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Insufficient action from Thailand on slavery may result in a second year on the lowest tier of the US State Department’s Trafficking in Persons Report
Feb 17, 2015

Insufficient action from Thailand on slavery may result in a second year on the lowest tier of the US State Department’s Trafficking in Persons Report

By EJF Staff

In a new briefing launched today, the Environmental Justice Foundation (EJF) strongly recommends that Thailand remains on Tier 3 in the 2015 Trafficking in Persons (TIP) Report to send a clear signal to the Government that further progress and substantive efforts are required to ensure removal from the Tier 3 ranking which places it alongside countries such as North Korea and Iran.

In the briefing, Broken Promises: Why Thailand should stay on Tier 3 in the 2015 Trafficking in Persons Report, EJF shares a selection of reported cases of trafficking, forced and bonded labour on Thai fishing vessels between March 2014 and February 2015.

EJF finds that:

  • Thailand has failed to address the unregulated industry of labour brokers, which perpetuates trafficking and abuse in the fishing sector.
  • Insubstantial progress has been made in identifying victims of trafficking, forced and bonded labour aboard fishing vessels.
  • The Royal Thai Government has failed to enforce existing laws and regulations in an unbiased and rigorous manner and has failed to end extensive corruption and the involvement of state officials in human trafficking.
  • There has been no adoption of a victim-centred approach to protecting those who have escaped or been rescued from modern-day slavery.

Since 2013, EJF’s investigations in Thailand have consistently found that the Thai Government’s anti-trafficking efforts have been characterised by failure to improve victim identification, shockingly inadequate victim protection and support, weak enforcement and endemic corruption.

Since 2014, trafficking victims have reported abuse, even in Ministry of Social Development and Human Security (MSDHS) shelters designated to offer protection to victims. Reports of assault, threats at gunpoint and beatings by shelter staff leading to severe injuries, have been recorded (EJF interviews with trafficking victims and Myanmar government officials, 2014). Corruption still seriously undermines Thailand's efforts to combat trafficking, while Thailand's Prime Minister and other senior Ministers have publicly acknowledged the involvement of state officials in trafficking into the fishing industry.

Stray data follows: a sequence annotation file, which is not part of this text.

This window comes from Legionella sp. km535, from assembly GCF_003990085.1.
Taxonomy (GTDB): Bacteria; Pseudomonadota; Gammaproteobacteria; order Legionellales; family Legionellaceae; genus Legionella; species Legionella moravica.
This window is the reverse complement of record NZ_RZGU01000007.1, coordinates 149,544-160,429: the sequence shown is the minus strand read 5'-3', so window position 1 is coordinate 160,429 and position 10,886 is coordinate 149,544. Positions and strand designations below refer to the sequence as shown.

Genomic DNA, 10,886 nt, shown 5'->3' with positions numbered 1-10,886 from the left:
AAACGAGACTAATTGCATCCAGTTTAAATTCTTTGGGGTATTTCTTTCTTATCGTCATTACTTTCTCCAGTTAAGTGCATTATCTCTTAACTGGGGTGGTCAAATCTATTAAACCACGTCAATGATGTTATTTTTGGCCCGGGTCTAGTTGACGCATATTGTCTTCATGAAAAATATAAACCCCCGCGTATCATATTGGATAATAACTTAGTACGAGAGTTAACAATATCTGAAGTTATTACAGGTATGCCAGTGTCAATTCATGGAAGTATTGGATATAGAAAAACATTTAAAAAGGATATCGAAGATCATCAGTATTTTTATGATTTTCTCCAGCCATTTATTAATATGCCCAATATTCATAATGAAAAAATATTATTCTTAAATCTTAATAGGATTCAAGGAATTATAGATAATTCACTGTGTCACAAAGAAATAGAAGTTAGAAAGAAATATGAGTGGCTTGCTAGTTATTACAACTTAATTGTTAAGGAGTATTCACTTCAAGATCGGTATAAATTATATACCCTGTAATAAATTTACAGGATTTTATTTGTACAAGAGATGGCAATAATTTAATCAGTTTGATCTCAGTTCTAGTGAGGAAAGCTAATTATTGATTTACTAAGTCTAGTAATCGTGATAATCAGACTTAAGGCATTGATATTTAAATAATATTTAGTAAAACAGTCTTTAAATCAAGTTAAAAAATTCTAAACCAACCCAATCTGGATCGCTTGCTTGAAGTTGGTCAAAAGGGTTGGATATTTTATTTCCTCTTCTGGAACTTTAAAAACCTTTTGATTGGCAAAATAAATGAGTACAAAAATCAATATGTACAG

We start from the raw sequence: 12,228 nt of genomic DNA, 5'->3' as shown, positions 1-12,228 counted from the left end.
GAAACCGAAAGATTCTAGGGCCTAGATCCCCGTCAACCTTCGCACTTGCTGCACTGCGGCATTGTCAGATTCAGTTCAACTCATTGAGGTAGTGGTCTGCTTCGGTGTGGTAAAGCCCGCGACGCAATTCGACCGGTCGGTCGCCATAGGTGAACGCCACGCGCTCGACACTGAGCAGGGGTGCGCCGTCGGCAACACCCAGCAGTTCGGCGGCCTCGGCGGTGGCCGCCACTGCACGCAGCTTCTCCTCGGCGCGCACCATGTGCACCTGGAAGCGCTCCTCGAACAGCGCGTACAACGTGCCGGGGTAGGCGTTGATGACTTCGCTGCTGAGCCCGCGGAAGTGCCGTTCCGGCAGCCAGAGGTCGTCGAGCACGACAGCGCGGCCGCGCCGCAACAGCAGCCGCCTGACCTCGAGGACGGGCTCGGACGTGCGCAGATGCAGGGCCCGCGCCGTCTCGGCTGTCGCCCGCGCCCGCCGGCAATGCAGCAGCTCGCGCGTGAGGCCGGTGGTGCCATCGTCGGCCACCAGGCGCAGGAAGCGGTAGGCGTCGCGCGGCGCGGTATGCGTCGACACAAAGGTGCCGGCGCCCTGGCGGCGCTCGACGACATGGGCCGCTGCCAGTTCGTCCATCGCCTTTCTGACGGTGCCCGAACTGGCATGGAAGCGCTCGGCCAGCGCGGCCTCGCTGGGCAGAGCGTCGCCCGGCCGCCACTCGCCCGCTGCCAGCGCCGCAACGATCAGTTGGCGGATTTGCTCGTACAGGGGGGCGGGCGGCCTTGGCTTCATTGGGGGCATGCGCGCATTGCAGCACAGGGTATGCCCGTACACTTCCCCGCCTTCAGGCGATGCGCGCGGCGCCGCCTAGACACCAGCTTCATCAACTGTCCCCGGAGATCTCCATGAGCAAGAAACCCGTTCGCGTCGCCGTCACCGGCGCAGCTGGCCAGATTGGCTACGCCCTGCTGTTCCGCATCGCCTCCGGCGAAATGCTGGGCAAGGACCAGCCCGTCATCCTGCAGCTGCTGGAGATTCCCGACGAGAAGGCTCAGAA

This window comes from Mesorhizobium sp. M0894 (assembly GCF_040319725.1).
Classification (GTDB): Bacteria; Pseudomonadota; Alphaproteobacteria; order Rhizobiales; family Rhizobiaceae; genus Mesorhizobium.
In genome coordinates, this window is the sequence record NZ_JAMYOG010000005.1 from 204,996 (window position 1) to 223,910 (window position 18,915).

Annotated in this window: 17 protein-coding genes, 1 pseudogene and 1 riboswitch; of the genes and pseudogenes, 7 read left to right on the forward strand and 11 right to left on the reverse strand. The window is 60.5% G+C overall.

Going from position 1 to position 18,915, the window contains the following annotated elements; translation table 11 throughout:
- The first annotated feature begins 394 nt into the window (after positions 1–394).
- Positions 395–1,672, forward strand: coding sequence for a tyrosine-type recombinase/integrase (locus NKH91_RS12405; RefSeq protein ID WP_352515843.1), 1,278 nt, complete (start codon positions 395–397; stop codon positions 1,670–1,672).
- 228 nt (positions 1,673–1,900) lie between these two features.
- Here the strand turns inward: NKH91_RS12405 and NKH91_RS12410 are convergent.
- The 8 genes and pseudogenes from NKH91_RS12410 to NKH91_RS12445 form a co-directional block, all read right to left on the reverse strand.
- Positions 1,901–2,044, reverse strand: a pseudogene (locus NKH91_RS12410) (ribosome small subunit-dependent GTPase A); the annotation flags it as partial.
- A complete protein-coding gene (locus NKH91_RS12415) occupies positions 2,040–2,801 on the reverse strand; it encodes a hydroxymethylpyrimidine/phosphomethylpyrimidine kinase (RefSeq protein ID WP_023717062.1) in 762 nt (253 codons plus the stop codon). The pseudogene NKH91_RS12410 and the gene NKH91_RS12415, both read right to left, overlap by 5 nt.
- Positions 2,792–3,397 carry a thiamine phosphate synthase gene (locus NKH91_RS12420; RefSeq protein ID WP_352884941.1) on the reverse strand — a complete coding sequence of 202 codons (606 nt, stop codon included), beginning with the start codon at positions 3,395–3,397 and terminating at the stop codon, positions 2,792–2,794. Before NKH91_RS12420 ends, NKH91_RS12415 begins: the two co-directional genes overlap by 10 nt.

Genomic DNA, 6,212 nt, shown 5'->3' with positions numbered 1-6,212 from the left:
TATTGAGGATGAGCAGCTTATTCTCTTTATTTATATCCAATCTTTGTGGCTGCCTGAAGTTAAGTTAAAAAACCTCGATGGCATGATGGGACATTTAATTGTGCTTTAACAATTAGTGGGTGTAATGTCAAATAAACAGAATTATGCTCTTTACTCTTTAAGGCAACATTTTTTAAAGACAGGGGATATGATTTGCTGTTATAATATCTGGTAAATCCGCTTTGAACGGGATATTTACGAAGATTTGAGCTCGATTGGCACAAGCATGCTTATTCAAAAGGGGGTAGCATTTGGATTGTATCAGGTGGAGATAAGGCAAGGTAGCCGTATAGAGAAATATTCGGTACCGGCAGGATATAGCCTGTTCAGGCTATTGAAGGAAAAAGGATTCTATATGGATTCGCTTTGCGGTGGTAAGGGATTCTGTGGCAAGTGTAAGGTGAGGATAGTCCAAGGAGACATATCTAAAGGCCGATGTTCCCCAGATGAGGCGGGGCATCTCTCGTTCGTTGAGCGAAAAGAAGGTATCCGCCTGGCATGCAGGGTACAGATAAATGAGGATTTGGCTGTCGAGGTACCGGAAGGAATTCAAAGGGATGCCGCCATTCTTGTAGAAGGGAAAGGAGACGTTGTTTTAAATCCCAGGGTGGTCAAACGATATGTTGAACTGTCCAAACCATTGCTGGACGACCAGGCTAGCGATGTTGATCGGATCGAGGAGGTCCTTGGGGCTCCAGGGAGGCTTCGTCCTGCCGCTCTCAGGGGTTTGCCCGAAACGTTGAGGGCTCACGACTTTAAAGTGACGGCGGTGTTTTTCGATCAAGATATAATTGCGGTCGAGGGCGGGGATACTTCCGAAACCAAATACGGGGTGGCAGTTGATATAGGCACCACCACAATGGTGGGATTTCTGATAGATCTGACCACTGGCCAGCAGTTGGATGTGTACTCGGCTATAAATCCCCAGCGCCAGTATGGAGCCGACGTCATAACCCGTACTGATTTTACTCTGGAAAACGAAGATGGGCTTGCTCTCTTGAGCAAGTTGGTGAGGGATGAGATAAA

On 30th January 2015 Mr Don Pramudwinai, Deputy Minister of Thailand’s Foreign Affairs, gave a press conference on Thailand’s own Trafficking in Persons 2015 Country Report. The report summary claims that substantial progress has been made, especially regarding anti-trafficking legislation, inspections of fishing vessels and the registration of migrant workers. The full report has not however been made available or been subject to independent scrutiny.

EJF’s review of the Thai Government’s actions in the last year concludes that the minimum standards for the elimination of trafficking have not been met, and EJF strongly recommends that Thailand remains on Tier 3 in the 2015 TIP Report, as a clear signal to the Thai Government that a substantive programme of actions and series of reforms must be implemented.